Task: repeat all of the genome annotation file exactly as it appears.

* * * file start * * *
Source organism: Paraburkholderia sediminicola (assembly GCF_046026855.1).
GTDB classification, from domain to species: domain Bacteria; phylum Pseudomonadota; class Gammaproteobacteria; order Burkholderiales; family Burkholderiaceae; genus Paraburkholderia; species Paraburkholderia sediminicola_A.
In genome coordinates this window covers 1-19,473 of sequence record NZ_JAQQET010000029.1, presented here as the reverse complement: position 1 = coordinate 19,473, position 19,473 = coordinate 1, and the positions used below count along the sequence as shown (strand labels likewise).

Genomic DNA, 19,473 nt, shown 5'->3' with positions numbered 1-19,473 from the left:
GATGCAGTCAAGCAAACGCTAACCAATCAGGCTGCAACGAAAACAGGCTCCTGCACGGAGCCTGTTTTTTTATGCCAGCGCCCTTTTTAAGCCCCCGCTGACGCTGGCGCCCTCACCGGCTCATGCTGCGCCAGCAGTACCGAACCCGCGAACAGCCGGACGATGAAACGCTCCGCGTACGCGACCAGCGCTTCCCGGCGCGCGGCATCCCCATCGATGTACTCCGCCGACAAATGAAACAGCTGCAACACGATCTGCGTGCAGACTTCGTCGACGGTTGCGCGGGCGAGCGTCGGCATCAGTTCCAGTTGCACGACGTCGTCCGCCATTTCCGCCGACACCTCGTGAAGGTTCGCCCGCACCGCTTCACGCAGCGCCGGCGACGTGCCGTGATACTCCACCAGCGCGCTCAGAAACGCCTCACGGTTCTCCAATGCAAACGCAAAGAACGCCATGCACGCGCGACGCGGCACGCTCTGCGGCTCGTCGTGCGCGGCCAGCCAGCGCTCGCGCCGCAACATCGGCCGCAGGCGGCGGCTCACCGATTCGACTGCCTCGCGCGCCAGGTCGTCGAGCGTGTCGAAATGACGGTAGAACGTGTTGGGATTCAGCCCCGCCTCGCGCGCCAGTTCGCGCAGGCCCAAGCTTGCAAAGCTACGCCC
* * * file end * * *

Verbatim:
Source organism: Paraburkholderia sediminicola (assembly GCF_046026855.1).
GTDB classification, from domain to species: domain Bacteria; phylum Pseudomonadota; class Gammaproteobacteria; order Burkholderiales; family Burkholderiaceae; genus Paraburkholderia; species Paraburkholderia sediminicola_A.
In genome coordinates this window covers 1-19,473 of sequence record NZ_JAQQET010000029.1, presented here as the reverse complement: position 1 = coordinate 19,473, position 19,473 = coordinate 1, and the positions used below count along the sequence as shown (strand labels likewise).

Genomic DNA, 19,473 nt, shown 5'->3' with positions numbered 1-19,473 from the left:
GATGCAGTCAAGCAAACGCTAACCAATCAGGCTGCAACGAAAACAGGCTCCTGCACGGAGCCTGTTTTTTTATGCCAGCGCCCTTTTTAAGCCCCCGCTGACGCTGGCGCCCTCACCGGCTCATGCTGCGCCAGCAGTACCGAACCCGCGAACAGCCGGACGATGAAACGCTCCGCGTACGCGACCAGCGCTTCCCGGCGCGCGGCATCCCCATCGATGTACTCCGCCGACAAATGAAACAGCTGCAACACGATCTGCGTGCAGACTTCGTCGACGGTTGCGCGGGCGAGCGTCGGCATCAGTTCCAGTTGCACGACGTCGTCCGCCATTTCCGCCGACACCTCGTGAAGGTTCGCCCGCACCGCTTCACGCAGCGCCGGCGACGTGCCGTGATACTCCACCAGCGCGCTCAGAAACGCCTCACGGTTCTCCAATGCAAACGCAAAGAACGCCATGCACGCGCGACGCGGCACGCTCTGCGGCTCGTCGTGCGCGGCCAGCCAGCGCTCGCGCCGCAACATCGGCCGCAGGCGGCGGCTCACCGATTCGACTGCCTCGCGCGCCAGGTCGTCGAGCGTGTCGAAATGACGGTAGAACGTGTTGGGATTCAGCCCCGCCTCGCGCGCCAGTTCGCGCAGGCCCAAGCTTGCAAAGCTACGCCC